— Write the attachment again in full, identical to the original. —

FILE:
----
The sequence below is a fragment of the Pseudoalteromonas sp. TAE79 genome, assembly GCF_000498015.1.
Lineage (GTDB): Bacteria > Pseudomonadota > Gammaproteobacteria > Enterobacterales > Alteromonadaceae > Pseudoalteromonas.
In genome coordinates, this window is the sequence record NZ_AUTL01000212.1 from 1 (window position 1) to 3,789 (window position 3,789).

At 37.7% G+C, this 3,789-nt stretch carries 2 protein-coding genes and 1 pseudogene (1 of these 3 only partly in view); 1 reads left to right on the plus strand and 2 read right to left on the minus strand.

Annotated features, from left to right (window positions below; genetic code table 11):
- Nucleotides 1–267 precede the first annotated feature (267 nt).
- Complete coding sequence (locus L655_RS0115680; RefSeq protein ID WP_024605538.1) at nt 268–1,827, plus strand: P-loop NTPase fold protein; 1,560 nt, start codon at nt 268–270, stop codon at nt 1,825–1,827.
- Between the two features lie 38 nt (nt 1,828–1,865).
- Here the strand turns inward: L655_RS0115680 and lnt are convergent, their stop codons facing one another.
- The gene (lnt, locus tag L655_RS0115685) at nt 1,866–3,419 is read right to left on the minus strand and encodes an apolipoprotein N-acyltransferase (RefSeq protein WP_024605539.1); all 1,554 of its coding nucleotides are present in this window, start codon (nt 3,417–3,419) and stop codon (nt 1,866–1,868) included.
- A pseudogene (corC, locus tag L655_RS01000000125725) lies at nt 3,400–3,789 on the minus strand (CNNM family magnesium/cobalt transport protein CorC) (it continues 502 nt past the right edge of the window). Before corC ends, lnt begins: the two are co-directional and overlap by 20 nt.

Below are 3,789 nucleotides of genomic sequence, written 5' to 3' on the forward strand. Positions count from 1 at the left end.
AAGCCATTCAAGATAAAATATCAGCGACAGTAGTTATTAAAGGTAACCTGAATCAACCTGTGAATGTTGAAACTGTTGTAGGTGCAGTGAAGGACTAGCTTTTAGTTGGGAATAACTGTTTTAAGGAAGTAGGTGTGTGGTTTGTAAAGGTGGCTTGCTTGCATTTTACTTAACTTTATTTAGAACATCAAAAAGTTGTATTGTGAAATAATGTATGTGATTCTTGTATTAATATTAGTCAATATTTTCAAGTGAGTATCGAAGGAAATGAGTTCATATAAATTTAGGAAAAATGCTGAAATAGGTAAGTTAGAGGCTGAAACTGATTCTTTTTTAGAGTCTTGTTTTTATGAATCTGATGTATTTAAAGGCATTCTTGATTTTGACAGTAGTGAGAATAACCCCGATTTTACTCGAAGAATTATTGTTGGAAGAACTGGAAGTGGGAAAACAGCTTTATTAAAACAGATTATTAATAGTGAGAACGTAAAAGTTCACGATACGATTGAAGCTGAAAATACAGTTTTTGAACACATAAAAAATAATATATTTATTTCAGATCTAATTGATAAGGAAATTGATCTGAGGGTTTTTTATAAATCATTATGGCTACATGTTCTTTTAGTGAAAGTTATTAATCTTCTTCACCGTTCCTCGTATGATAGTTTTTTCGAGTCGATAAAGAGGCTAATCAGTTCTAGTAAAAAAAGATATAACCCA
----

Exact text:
The sequence below is a fragment of the Pseudoalteromonas sp. TAE79 genome, assembly GCF_000498015.1.
Lineage (GTDB): Bacteria > Pseudomonadota > Gammaproteobacteria > Enterobacterales > Alteromonadaceae > Pseudoalteromonas.
In genome coordinates, this window is the sequence record NZ_AUTL01000212.1 from 1 (window position 1) to 3,789 (window position 3,789).

At 37.7% G+C, this 3,789-nt stretch carries 2 protein-coding genes and 1 pseudogene (1 of these 3 only partly in view); 1 reads left to right on the plus strand and 2 read right to left on the minus strand.

Annotated features, from left to right (window positions below; genetic code table 11):
- Nucleotides 1–267 precede the first annotated feature (267 nt).
- Complete coding sequence (locus L655_RS0115680; RefSeq protein ID WP_024605538.1) at nt 268–1,827, plus strand: P-loop NTPase fold protein; 1,560 nt, start codon at nt 268–270, stop codon at nt 1,825–1,827.
- Between the two features lie 38 nt (nt 1,828–1,865).
- Here the strand turns inward: L655_RS0115680 and lnt are convergent, their stop codons facing one another.
- The gene (lnt, locus tag L655_RS0115685) at nt 1,866–3,419 is read right to left on the minus strand and encodes an apolipoprotein N-acyltransferase (RefSeq protein WP_024605539.1); all 1,554 of its coding nucleotides are present in this window, start codon (nt 3,417–3,419) and stop codon (nt 1,866–1,868) included.
- A pseudogene (corC, locus tag L655_RS01000000125725) lies at nt 3,400–3,789 on the minus strand (CNNM family magnesium/cobalt transport protein CorC) (it continues 502 nt past the right edge of the window). Before corC ends, lnt begins: the two are co-directional and overlap by 20 nt.

Below are 3,789 nucleotides of genomic sequence, written 5' to 3' on the forward strand. Positions count from 1 at the left end.
AAGCCATTCAAGATAAAATATCAGCGACAGTAGTTATTAAAGGTAACCTGAATCAACCTGTGAATGTTGAAACTGTTGTAGGTGCAGTGAAGGACTAGCTTTTAGTTGGGAATAACTGTTTTAAGGAAGTAGGTGTGTGGTTTGTAAAGGTGGCTTGCTTGCATTTTACTTAACTTTATTTAGAACATCAAAAAGTTGTATTGTGAAATAATGTATGTGATTCTTGTATTAATATTAGTCAATATTTTCAAGTGAGTATCGAAGGAAATGAGTTCATATAAATTTAGGAAAAATGCTGAAATAGGTAAGTTAGAGGCTGAAACTGATTCTTTTTTAGAGTCTTGTTTTTATGAATCTGATGTATTTAAAGGCATTCTTGATTTTGACAGTAGTGAGAATAACCCCGATTTTACTCGAAGAATTATTGTTGGAAGAACTGGAAGTGGGAAAACAGCTTTATTAAAACAGATTATTAATAGTGAGAACGTAAAAGTTCACGATACGATTGAAGCTGAAAATACAGTTTTTGAACACATAAAAAATAATATATTTATTTCAGATCTAATTGATAAGGAAATTGATCTGAGGGTTTTTTATAAATCATTATGGCTACATGTTCTTTTAGTGAAAGTTATTAATCTTCTTCACCGTTCCTCGTATGATAGTTTTTTCGAGTCGATAAAGAGGCTAATCAGTTCTAGTAAAAAAAGATATAACCCA